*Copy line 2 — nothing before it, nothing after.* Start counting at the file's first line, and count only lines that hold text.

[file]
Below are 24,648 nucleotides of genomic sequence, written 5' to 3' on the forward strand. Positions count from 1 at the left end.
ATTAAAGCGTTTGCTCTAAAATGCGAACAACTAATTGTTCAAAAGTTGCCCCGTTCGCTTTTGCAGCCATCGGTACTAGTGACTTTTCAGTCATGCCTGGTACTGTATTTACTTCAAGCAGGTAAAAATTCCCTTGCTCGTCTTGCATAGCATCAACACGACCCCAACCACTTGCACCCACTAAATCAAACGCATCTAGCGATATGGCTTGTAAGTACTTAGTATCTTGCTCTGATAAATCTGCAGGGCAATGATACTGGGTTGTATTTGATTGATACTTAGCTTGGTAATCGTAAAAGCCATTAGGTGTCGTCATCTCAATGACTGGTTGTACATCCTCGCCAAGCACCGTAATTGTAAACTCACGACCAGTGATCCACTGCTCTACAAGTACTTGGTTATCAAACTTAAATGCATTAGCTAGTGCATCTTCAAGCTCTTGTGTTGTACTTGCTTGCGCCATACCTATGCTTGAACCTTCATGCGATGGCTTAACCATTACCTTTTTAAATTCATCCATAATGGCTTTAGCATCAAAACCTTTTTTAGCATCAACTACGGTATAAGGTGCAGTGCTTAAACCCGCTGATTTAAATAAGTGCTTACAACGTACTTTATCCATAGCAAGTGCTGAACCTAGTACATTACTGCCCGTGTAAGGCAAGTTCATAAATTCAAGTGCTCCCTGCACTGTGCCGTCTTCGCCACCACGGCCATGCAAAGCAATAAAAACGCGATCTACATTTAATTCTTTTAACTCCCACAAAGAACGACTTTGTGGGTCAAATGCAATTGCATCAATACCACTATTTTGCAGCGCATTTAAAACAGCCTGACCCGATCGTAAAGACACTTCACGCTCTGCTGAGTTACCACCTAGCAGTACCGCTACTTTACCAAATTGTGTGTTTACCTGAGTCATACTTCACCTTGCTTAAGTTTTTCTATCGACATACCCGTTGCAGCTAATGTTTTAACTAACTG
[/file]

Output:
ATTAAAGCGTTTGCTCTAAAATGCGAACAACTAATTGTTCAAAAGTTGCCCCGTTCGCTTTTGCAGCCATCGGTACTAGTGACTTTTCAGTCATGCCTGGTACTGTATTTACTTCAAGCAGGTAAAAATTCCCTTGCTCGTCTTGCATAGCATCAACACGACCCCAACCACTTGCACCCACTAAATCAAACGCATCTAGCGATATGGCTTGTAAGTACTTAGTATCTTGCTCTGATAAATCTGCAGGGCAATGATACTGGGTTGTATTTGATTGATACTTAGCTTGGTAATCGTAAAAGCCATTAGGTGTCGTCATCTCAATGACTGGTTGTACATCCTCGCCAAGCACCGTAATTGTAAACTCACGACCAGTGATCCACTGCTCTACAAGTACTTGGTTATCAAACTTAAATGCATTAGCTAGTGCATCTTCAAGCTCTTGTGTTGTACTTGCTTGCGCCATACCTATGCTTGAACCTTCATGCGATGGCTTAACCATTACCTTTTTAAATTCATCCATAATGGCTTTAGCATCAAAACCTTTTTTAGCATCAACTACGGTATAAGGTGCAGTGCTTAAACCCGCTGATTTAAATAAGTGCTTACAACGTACTTTATCCATAGCAAGTGCTGAACCTAGTACATTACTGCCCGTGTAAGGCAAGTTCATAAATTCAAGTGCTCCCTGCACTGTGCCGTCTTCGCCACCACGGCCATGCAAAGCAATAAAAACGCGATCTACATTTAATTCTTTTAACTCCCACAAAGAACGACTTTGTGGGTCAAATGCAATTGCATCAATACCACTATTTTGCAGCGCATTTAAAACAGCCTGACCCGATCGTAAAGACACTTCACGCTCTGCTGAGTTACCACCTAGCAGTACCGCTACTTTACCAAATTGTGTGTTTACCTGAGTCATACTTCACCTTGCTTAAGTTTTTCTATCGACATACCCGTTGCAGCTAATGTTTTAACTAACTG